Evangelicals Support President Obama’s EPA Climate Change Regulation


July 30, 2015

Over 170 senior evangelical leaders from across the country sent President Obama a letter offering their support for his leadership on climate change, specifically for the Environmental Protection Agency’s (EPA’s) carbon pollution regulation known as the Clean Power Plan (CPP) to be released next week.  They joined nearly 230,000 pro-life Christians who sent supportive messages to the EPA in favor of the regulation.

In agreement with Pope Francis, the evangelical leaders see addressing climate change as an act of Christian love.  Their letter, dated July 30, states:

We see overcoming the climate challenge as one of the great moral opportunities of our time, a chance to fulfill the Great Commandments to love God, our neighbors, and ourselves.  It is God’s love that calls all of us to take on this challenge.  That is why we write to offer our support and encouragement for your efforts to overcome the climate challenge.

Evangelicals are often seen as in opposition to President Obama.  “Though we have our differences, the climate challenge is too important for us not to work together to defend our children and all of God’s children around the world,” said the Rev. Mitch Hescox, President/CEO of the Evangelical Environmental Network (EEN).  “We know addressing climate change will help create a clean energy future with clean air, pure water, and good jobs.”

Other key parts of the evangelical community are also supporting President Obama and the EPA.

“Hispanic evangelicals recognize the importance of being good stewards of creation and these actions from the administration resonate with such a belief,” said the Rev. Dr. Emilio Marrero, Chair of EEN’s Board and Vice President of Esperanza, one of the leading hispanic Christian organizations in the country.  Polls have consistently shown that a majority of hispanics are concerned about climate change, and a recent one showed that 58% considered climate action an important issue for the 2016 presidential election.

Young evangelicals are also supporting President Obama and the EPA. “Our generation has only known a warming world,” said Rachel Lamb of Young Evangelicals for Climate Action (Y.E.C.A.).  “We’re grateful for President Obama’s leadership on climate change, and we hope other political leaders will work to protect our future and the poor by addressing the climate crisis.”

In his Encyclical on climate change, Laudato Si’, Pope Francis states that “love moves us to devise larger strategies to halt environmental degradation and to encourage a ‘culture of care’ which permeates all of society” (para. 231).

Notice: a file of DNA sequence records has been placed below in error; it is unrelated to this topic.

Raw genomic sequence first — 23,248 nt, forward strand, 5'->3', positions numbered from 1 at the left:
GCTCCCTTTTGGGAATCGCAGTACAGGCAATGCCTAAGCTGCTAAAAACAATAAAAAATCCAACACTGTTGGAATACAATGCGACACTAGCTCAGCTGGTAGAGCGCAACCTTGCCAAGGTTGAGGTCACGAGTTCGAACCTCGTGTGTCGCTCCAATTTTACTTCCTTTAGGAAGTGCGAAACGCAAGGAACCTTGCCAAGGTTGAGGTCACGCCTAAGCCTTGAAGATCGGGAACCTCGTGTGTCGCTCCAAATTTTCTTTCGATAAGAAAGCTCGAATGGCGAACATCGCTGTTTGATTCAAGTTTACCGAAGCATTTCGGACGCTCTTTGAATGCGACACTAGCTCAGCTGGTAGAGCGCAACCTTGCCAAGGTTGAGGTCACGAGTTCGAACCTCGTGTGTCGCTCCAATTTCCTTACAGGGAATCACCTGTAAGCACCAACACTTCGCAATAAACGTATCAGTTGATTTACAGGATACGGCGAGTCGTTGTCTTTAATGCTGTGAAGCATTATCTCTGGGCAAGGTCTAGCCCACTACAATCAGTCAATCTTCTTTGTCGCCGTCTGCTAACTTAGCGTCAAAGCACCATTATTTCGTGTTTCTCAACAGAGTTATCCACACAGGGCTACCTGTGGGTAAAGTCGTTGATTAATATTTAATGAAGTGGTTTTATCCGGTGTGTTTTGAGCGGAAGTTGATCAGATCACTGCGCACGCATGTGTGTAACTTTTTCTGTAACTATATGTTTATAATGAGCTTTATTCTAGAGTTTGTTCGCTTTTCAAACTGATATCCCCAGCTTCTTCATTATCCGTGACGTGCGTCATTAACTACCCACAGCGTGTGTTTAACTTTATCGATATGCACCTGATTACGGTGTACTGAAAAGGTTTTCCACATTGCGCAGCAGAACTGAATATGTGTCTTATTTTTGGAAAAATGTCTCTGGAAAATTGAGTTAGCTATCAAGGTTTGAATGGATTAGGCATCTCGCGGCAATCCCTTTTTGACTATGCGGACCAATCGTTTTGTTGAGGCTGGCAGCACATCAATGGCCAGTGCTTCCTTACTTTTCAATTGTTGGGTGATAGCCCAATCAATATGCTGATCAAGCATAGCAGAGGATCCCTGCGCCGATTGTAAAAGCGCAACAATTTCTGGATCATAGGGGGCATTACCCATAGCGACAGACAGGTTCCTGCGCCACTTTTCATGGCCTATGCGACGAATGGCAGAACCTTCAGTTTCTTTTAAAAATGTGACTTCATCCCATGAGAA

“We couldn’t agree more,” said Rev. Hescox.  “We see the Clean Power Plan as one of the ‘larger strategies to halt environmental degradation’ that Pope Francis talks about.”


Proposed 2016 Budget Addresses Carbon Pollution

President Obama and his Administration have already made great strides towards implementing his Climate Action Plan, and his proposed FY2016 budget hopes to continue this forward momentum.

Here are a few things that stood out to us:

  • $7.4 billion for clean energy programs, a $900 million increase; from our perspective we need to be spending even more, especially in the area of basic clean tech R&D, but for now we’ll take this proposed increase.
  • $55 million for Power Plus supporting career retraining for coal industry workers and economic development in Appalachia.
  • Making permanent the production tax credits for wind and solar; while we don’t favor making them permanent, we do support extending them until they are able to compete fair and square with dirty energy, which has gotten federal help for over a century and continues to do so, still receiving even more than clean energy does.
  • Speaking of dirty energy subsidies, they currently equal $4 billion, and the Administration proposes to eliminate them, for which we’re all in favor!
  • Support for the President’s goal of cutting in half the energy wasted by America’s homes and businesses, including the accelerated development of energy efficiency standards for appliances and buildings. This will provide consumers the freedom to choose to be good stewards, instead of our current situation where in many instances we lack such freedom.
  •  Helping our country to become resilient to the impacts of climate change and increased extreme weather through a variety of state and local initiatives, such as funding AmeriCorps volunteers to work in local communities. This is consistent with The Humanitarian Disaster Institute at Wheaton College and our Joseph Pledge to empower local congregations and communities take personal responsibility in preparing for increased extreme weather.
  • $500 million to the newly created Green Climate Fund to help poor countries respond to climate change; we are the most prosperous nation on the earth, and our generosity in helping poor people cope with climate impacts will not go unnoticed by the Lord. The Administration’s proposed amount is not all that is required, but it keeps us moving in the right direction.
  • $239 million addition funding for EPA to continue implementing the Clean Power Plan and other steps to police our nation’s air and water in defense of our children’s health and lives.

Also related to the Administration’s climate efforts, the Environmental Protection Agency (EPA) recently released a draft regulation on methane leaks. We are generally supportive of the 111b process for new and modified sources offered in the draft and the impetus created for a 111d standard to deal with existing sources. The new standard must only be considered as a first step in eliminating fugitive methane that poses as a tremendous threat not only to our climate but to children’s health and welfare.